The Latest Lake Survey Map

This useful map has a wealth of info:  game fish available, aquatic vegetation types (their locations and which fish call them home), water quality, and much more.

One of the most useful features might just be the information on the forage fish populations.  If the game fish are bass, then knowing which fish they use for food will help you select likely baits and a successful strategy for fishing.

Keeping a Log

Second to the maps in value, to my mind, is keeping a log of fishing experiences.  Things I include in my log:

  • Type of water,
  • Season,
  • Water temperature
  • Cover type (sandy bottom, sparse vegetation, are examples)
  • Structural patterns (if any)
  • Water level,*
  • Water depth,
  • Water clarity,
  • Time of day

I’m amazed how quickly I forget important facts.  Without my log, I wouldn’t be able to learn nearly as much from my past experiences.


* If you find that the water level has dropped, most likely the fish have moved to deeper water.  If the water level has risen, the fish are likely to have moved to shallow areas.


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Published in: on July 26, 2010 at 8:59 pm  Comments Off on Critical Fishing Tools: Besides a Rod, Reel & Tackle  
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Turkeys: The Best Time to Hunt

This article is written on the premise that you are hunting on public lands.

First Day

It’s a given that  public lands will be busy on opening day of turkey season –particularly if the season starts on a weekend. 


Avoid Shooting Gobblers In or Near Their Roosts!


If you are on public lands, you need to outsmart turkeys and other hunters!  This requires planning before the opening hours of turkey season.

Pre-Season Activities

Generally, topographical maps are available for national forests and other public lands.  This is an  important ally in your quest for a gobbler.

Before hunting season starts, you need to know where water is located and scout the trails on this land. Young turks like to have their roosts near water.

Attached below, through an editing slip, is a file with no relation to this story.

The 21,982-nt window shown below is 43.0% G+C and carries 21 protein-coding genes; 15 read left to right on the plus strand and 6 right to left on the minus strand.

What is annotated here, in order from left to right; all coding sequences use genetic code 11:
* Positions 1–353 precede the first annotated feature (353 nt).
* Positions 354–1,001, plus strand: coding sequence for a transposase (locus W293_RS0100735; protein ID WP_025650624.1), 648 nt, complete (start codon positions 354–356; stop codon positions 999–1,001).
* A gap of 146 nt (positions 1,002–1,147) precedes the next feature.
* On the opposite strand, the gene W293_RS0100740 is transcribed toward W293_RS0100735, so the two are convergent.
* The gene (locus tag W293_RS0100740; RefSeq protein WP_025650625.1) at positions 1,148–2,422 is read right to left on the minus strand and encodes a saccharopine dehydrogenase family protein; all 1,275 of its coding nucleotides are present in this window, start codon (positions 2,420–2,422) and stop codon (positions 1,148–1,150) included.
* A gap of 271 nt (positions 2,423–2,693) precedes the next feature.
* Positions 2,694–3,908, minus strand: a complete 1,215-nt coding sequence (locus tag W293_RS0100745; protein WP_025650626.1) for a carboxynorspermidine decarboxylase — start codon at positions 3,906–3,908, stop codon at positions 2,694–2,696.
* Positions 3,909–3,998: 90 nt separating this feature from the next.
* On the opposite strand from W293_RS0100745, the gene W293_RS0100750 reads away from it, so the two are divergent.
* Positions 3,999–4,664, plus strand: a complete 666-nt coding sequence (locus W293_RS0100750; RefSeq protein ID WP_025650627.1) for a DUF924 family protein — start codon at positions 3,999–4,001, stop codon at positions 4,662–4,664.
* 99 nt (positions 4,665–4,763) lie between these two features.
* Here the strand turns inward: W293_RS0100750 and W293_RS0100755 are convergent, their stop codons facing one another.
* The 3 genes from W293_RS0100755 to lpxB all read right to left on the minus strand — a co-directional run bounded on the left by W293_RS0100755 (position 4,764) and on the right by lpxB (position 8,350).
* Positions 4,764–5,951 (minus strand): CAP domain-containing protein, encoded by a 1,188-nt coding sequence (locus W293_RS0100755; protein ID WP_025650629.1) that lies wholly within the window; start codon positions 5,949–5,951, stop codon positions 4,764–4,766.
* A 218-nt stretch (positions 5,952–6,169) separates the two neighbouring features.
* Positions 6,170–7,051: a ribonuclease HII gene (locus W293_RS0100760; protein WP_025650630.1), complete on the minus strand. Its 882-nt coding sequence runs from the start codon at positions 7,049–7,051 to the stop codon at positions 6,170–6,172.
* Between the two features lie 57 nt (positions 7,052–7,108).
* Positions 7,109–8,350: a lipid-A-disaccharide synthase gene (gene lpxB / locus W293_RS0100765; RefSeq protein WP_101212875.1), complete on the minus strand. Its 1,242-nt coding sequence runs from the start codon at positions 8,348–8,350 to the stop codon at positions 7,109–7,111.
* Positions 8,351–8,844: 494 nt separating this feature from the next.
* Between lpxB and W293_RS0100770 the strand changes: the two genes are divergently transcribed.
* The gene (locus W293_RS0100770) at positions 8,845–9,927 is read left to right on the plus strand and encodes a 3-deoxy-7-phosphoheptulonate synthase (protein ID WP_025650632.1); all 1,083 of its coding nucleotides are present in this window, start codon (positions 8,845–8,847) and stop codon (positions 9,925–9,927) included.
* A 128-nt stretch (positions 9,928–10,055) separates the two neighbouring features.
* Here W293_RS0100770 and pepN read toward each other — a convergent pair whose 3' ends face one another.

Listen for gobbling, look for roosts (in trees) and the strutting zones of gobblers. (There’s more info in Turkey Hunting : Pre-Season Work for Hunters).

MDH* recommends shooting a turkey no closer than 200 yards to where he roosts!  Watch where gobblers go after they jump down from their roosts and set-up in a likely spot for him to travel past you.

Remember, avoid shooting turkeys at or in their roosts!  Why? Turkeys will move elsewhere – permanently!

Hunting Pressure and Turkeys

“Hunting pressure” is an odd phrase but it is important to understand how turkeys respond to hunting pressure.

When there are lots of hunters trying their luck in a particular place, this ‘hunting pressure’ causes turkeys to become hard to kill. When turkeys have lots of exposure to hunters in a short period of time, they learn from those encounters.

Lots of hunters come to public hunting places in the early morning and are gone by 7:30 or so. By letting the turkeys settle back down for a couple of hours, many hunters are successful at 10 am (late morning)!

For more info, go to Not Bagging Your Turkey Limit? Maybe You Need to Sleep Later!”


* MDH = My Dear Husband



My “new” favorite bumper sticker:

“I’ll keep my money and my guns, and you can keep the CHANGE!”

(I love subtle digs!)


This blog is a companion to my website:

Published in: on April 6, 2009 at 9:58 pm  Comments Off on Turkeys: The Best Time to Hunt